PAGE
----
The B2B payments landscape is giant, so its problems and points of friction are behemoths, too. While the industry has opened doors to many new FinTech firms that tackle individual pain points of corporate payments, large-scale problems need large-scale solutions.
That means solving B2B payment problems must be about more than tackling manual processes. After all, digitizing a complex process may take paper out of the equation, but still leaves all the complexity.
For corporate and fuel payments company FLEETCOR, collaboration is an essential strategy to addressing corporate payment challenges at scale. Most recently, the company announced the acquisition of Nvoicepay, an accounts payable (AP) automation firm that FLEETCOR Group President of Commercial Payments Kurt Adams said is closely aligned with its own vision for solving B2B payment pain points. That effort, he explained to PYMNTS’ Karen Webster, involves far more than digitizing a payment for a corporate buyer.
A Collaborative Approach
The Nvoicepay acquisition means FLEETCOR will expand its existing card payment processing capabilities to include automated accounts payable transactions for a range of payment methods, with a broader focus on modernizing the AP process overall. Following its past partnerships with, and acquisitions of, a host of FinTech firms and payment networks (including AvidXchange, Bill.com, Comdata and Cambridge Global Payments), Adams said FLEETCOR is focused on collaboration opportunities as they come — with one qualification: They must provide large-scale solutions for broad problems.
“What we’re looking for is a place where an AP department can look at something in a much more simplified and integrated view, and execute their payments,” he said, adding that businesses must be able to make their payments quickly, online and globally (if necessary), all in a solution that integrates with the rest of the enterprise.
FLEETCOR and its collaborators may be positioning themselves in the accounts payable department, but, according to Adams, to make a real dent in B2B payments progress, solutions must find themselves on the accounts receivable side of the equation, too.
“I do believe the supplier is the single biggest opportunity — and biggest risk — to scaling,” said Adams. “Yet, this is primarily a buyer-focused market.”
Target The Supplier
One characteristic of Nvoicepay that made it such an attractive target to FLEETCOR was its focus on the supplier when looking to digitize and overhaul corporate payments.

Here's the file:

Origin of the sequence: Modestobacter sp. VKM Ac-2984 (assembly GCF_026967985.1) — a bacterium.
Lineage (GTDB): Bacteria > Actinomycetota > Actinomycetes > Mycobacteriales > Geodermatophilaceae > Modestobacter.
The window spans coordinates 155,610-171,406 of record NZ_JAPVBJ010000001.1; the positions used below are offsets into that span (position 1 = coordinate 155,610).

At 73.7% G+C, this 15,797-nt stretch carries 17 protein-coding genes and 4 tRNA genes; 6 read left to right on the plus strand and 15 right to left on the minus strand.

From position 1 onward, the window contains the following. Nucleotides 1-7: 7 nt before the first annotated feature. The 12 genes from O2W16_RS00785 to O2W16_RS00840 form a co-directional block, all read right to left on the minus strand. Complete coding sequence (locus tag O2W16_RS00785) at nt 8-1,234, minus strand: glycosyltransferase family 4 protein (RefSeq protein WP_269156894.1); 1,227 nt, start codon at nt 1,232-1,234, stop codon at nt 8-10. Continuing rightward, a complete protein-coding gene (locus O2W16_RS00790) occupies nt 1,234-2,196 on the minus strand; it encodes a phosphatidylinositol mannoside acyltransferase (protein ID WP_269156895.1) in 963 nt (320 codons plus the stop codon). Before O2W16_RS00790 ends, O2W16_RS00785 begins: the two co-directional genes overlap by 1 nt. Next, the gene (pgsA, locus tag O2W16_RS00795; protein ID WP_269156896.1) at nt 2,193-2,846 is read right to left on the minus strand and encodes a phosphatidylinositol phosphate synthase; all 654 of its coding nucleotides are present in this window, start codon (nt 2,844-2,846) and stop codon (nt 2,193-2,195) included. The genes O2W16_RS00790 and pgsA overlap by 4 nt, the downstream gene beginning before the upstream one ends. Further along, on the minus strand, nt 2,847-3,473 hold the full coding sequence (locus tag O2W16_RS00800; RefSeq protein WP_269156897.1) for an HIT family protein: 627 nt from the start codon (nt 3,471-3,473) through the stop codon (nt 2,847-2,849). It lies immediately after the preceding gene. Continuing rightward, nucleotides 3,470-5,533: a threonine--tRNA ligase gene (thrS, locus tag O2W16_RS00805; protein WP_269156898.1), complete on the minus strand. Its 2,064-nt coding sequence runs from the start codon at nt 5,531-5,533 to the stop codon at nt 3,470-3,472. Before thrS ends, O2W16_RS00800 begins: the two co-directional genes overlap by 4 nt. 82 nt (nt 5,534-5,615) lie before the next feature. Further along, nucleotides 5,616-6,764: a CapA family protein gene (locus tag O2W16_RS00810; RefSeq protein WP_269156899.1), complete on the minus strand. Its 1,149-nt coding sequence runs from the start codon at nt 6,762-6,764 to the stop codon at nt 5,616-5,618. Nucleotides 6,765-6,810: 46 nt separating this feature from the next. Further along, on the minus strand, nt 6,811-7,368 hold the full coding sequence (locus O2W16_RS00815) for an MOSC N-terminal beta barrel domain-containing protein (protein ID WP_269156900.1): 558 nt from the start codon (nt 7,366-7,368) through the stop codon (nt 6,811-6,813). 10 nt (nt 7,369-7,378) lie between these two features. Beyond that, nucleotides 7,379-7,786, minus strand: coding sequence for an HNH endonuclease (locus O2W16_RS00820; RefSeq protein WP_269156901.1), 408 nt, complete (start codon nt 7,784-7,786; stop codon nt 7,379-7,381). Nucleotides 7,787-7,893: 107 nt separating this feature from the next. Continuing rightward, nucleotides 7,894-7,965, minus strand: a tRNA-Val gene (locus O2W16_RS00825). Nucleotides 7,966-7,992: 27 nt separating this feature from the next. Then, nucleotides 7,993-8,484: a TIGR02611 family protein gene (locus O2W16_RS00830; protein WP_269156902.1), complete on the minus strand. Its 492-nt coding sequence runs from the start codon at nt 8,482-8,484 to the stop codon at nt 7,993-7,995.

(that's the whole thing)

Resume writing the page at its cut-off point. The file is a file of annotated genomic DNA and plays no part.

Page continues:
In the area of commercial and virtual cards, for instance, connecting corporate buyers with a card solution they can integrate into their AP processes is nice. However, it doesn’t address one of the most significant barriers to commercial card adoption: supplier acceptance. By bringing Nvoicepay into the fold, FLEETCOR can expand its supplier acceptance and onboarding services to a range of payment tools, including ACH.
Operating on both ends of the transaction enables solution providers to increase the value proposition for vendors, which often shy away from taking the fees associated with card acceptance — meaning companies must manage the operational friction burdens, as well as the financial costs, of digital payment acceptance. Addressing that friction increases the value of accepting a card or other digital payment, Adams noted.
There is also the issue of payment speed and predictability that exemplifies how simply digitizing AP transactions isn’t enough to improve the B2B payments landscape. Even if a vendor accepts a card payment, if that payment is still unexpectedly late, the value of digital payment acceptance decreases significantly. The “value of certainty,” he said, “doesn’t go as noticed in the market,” but can be just as big of a factor for improving B2B payments as reducing paper checks.
Beyond The Payment
Issues like payment speed, rail and technology are front-and-center in B2B payments innovation, but Adams emphasized that solution providers must take a step back to tackle broader factors adding friction to the space.
Increasingly, that conversation includes the topic of data, and the ability for both buyers and suppliers to obtain the information they need to settle, reconcile and analyze. Addressing issues of bottlenecks and workflow inefficiencies is another area of corporate payments in need of improvement, Adams noted.
“The more seamless the workflow becomes to the organization, the more natural it becomes not only for the payments themselves, but how they see payment data, payment flow, how payments settle,” he said. “It’s very important, from our standpoint, to be in that process.”
This is especially important for large enterprises with high volumes of cross-border transactions, hundreds of ERP systems and platforms, and thousands of vendors and bank accounts — presenting endless opportunities for inefficiencies that won’t be addressed by simply nixing paper.
According to Adams, as corporations begin to tackle their B2B payment inefficiencies, they’re also having new conversations about what it means to solve these problems. Even as organizations move forward in their digitization journeys, they’re realizing that operations are shifting from being manually complex to digitally complex, leading corporate leaders to turn their attention on the issue of simplifying, not just digitizing.
“We’re trying to bring flexibility to the buyer and supplier,” he said, “not only in how they make payments, but also receive payments — the timing and quality of payments in how they make and receive them. That’s the most simplistic form of how we’re looking at the world.”